Encouraging More and Competing Less: a Tribute to My Workout Friends

It's been a rough couple weeks.   My little cat's treatment for her IBD and pancreatic disease has not been successful, so we are having to add a pancreatic enzyme to her food.  Running back and forth to the vet has been trying.  Hearing that she pooped in a flip-flop because she couldn't make it to the litter was upsetting.

Back to a 5-year-old phone for me

Then, my eye prescription changed again.  I just tried getting used to a new prescription in February and I thought I was good, and then BAM! Migraines, blurry vision, vertigo, etc.  Because of the inner ear/eye relationship (Doctor Google vestibular-ocular reflex), it can be really hard for me to get an eye prescription that works without making me dizzy.  Running back and forth to the eye doctor has been trying. 

Next, my phone died.  All you Urban Athletes out there like me (I mean those of us who live in mid-rise and high-rise buildings) can relate: I use the RunKeeper GPS app for those days when my running watch GPS will not lock because the city blocks it out.  Oh, and tunes. So now I really can't use either, because my backup phone is +5 years old and barely makes calls/sends texts.  My phone contract isn't up until January. Whee.

Last but certainly not least: Mom's chemo has been stalled.  Her platelets are down and the onco thinks it might be something besides just the chemo.  We have another week of waiting for them to come back up to see what the next plan of action is.

Long story short: I needed some encouraging.

I am a big fan of a blog called Becoming Minimalist.  It's all about doing more with less (less material things), but along the way the author(s) and guest author(s) share their discoveries about how doing this has changed the way they look at life.

The other day they shared a list of ways to "encourage more and compete less."  Apparently, the author ran a marathon and was impressed by how supportive the other runners were. I thought right away about my workout friends.  I don't get to see them much now that we are on different sides of town, but they ARE so encouraging. They've set up cheering stations for first-timers at other races. They're zero-ego, zero-drama, fun people who are willing to share what they know about the sport(s).  They have never stopped to pick apart someone else's plan/workout but instead just stop to say, "Do you!" or "Nice job!"


Awesome workout friends. Always learning!
Always encouraging!
During the MAJathon, I met up with some of them.  We didn't all run together, and we didn't all force each other to run together, because we are all different paces and on different training plans.  ( I run Daniels; they run Galloway. We even talked about this before the race.)  They all have a zero-drama attitude: we all went at our own pace and were happy just seeing each other before, during and after the race. No one was upset because someone couldn't run with her: one of the ladies had to go to work afterwards; I had to go run another 4 miles. Sometimes we hang out and have breakfast afterwards.  It really just depends.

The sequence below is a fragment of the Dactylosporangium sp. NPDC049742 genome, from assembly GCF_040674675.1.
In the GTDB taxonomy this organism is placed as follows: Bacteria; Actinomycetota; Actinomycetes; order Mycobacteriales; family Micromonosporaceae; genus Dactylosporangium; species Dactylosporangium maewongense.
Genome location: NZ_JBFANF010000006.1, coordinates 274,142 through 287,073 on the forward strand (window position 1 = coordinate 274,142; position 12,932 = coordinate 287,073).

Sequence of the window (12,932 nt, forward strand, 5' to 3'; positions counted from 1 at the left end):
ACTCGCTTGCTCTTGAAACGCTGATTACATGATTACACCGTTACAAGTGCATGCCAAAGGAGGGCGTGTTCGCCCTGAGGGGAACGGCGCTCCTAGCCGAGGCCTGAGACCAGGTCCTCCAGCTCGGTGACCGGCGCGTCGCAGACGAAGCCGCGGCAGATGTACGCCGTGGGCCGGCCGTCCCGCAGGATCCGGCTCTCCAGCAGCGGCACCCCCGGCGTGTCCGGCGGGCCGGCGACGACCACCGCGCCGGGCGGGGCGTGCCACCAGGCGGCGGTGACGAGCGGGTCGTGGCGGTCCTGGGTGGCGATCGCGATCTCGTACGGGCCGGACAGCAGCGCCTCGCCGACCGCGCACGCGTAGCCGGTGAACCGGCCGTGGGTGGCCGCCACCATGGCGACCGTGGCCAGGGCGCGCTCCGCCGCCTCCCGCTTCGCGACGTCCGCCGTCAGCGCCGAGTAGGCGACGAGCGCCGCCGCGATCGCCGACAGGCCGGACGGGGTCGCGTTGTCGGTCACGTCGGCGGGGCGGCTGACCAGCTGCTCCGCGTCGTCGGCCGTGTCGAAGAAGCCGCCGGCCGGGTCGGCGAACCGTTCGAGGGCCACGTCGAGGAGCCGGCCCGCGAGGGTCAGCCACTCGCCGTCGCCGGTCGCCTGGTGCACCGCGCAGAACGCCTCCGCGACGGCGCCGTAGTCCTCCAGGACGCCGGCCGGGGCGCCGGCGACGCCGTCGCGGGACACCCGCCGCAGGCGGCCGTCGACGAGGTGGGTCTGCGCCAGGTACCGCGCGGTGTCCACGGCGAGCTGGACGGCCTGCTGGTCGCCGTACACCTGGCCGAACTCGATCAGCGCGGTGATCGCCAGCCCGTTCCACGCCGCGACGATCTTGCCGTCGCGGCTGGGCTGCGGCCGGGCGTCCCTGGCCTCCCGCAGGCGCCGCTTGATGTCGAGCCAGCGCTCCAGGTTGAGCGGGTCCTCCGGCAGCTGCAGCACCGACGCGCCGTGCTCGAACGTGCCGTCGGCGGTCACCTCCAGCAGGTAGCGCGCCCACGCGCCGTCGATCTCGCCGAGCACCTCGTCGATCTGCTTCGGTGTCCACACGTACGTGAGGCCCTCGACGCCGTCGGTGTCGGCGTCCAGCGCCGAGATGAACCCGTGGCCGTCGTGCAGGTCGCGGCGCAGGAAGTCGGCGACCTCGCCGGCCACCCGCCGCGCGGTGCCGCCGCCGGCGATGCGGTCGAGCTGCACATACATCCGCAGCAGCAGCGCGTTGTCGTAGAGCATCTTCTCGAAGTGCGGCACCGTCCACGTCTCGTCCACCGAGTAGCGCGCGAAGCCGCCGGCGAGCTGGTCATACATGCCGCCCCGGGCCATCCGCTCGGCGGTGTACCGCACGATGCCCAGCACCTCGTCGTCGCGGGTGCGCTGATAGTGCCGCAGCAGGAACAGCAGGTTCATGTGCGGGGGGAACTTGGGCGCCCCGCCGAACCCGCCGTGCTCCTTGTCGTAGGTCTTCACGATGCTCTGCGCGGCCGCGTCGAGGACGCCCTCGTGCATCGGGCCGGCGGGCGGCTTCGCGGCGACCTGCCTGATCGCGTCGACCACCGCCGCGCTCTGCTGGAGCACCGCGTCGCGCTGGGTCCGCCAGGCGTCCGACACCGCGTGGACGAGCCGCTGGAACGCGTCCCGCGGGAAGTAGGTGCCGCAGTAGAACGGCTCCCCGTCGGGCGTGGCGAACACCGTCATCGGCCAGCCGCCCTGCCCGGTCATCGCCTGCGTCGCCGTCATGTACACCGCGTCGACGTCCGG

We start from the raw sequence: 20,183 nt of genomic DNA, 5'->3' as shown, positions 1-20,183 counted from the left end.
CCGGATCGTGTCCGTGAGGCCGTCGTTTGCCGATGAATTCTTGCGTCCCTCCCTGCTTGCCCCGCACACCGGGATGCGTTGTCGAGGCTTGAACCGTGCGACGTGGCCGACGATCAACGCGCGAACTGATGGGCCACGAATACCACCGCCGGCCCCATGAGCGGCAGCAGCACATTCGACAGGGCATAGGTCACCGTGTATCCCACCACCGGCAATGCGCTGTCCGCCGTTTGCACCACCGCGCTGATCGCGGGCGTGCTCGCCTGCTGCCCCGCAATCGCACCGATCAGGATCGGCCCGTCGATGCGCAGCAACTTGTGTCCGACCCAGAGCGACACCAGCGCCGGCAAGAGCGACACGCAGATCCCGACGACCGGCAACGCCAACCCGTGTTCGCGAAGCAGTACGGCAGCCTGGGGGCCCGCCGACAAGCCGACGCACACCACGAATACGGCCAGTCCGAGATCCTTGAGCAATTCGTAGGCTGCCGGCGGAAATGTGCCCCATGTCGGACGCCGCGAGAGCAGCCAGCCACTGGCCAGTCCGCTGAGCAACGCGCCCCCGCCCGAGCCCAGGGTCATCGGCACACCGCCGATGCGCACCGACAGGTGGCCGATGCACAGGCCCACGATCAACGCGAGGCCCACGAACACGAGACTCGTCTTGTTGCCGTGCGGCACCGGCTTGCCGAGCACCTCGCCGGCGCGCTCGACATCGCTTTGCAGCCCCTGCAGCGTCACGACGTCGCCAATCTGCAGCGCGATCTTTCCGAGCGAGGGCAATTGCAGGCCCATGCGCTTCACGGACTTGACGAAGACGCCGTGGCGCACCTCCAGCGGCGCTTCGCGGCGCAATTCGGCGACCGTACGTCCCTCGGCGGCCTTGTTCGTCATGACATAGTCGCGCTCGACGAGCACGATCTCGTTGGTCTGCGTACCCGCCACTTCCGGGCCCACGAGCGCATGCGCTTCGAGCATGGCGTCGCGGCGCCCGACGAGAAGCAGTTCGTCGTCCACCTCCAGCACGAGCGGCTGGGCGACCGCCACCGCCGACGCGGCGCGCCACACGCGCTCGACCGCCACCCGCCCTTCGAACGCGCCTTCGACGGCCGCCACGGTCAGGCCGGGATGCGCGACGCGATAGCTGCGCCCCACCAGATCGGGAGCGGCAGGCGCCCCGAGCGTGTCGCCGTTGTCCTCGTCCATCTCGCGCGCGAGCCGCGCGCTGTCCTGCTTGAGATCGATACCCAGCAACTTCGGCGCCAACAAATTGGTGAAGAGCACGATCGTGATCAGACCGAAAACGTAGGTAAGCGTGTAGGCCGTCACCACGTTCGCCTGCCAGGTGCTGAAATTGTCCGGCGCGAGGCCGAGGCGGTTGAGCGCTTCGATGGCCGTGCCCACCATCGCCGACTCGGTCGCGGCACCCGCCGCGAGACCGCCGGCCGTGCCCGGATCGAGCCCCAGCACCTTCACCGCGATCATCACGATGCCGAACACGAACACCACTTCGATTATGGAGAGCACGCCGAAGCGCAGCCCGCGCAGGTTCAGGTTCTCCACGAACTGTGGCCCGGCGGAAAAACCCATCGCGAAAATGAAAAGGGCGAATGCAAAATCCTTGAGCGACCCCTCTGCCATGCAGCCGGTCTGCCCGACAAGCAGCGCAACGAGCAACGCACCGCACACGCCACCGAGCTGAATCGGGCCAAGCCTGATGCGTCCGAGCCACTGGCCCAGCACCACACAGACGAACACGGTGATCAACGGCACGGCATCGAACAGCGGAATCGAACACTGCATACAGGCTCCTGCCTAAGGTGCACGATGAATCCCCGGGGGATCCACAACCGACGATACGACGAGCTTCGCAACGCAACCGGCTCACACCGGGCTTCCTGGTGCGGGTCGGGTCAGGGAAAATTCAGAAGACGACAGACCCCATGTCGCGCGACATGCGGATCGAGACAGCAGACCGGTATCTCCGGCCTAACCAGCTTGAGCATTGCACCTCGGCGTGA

I have learned a lot from them - not just about the three sports but about how to be a good sport.

So, in their honor and in that spirit, here were some of my favorite suggestions from the blog on how to encourage more and compete less.  I have received some of these from some of my supporters for the ACS fundraising I'm doing.  There are a few things on here that I actively do, and there are definitely some that I am working on.  But I think they're all wonderful, so I wanted to share.

  
  • Refuse to speak negatively of other people (publicly or privately).
  • Send consumers to other competing businesses if they can better meet their individual needs.
  • Use cards, telephone calls, and emails to offer encouragement to those around you.
  • Publicly promote other people’s success stories.
  • Ask how you can come alongside to help.
  • Share your ideas with others. The free-flow of information will always come back around to you.
  • Attend local, community events and promote a “teammate mentality.”

  • 2 tidbits of wizdom:

    B.o.B. said...

    I love this post and I often need to encourage more and compete less. Especially with myself, if that makes any sense. (I'm hard on myself so I'm working on encouraging me.)

    And I would like to give you some encouragement! Hang in there MAJ! Hoping kitty and mom are feeling better soon and sending them some healing prayers and love. What an amazing support group you have in your friends. Lean on them!

    Meggan Johnson said...

    Completely makes sense. I am also always hardest on myself.

    Thanks for the kind words - I really appreciate it!

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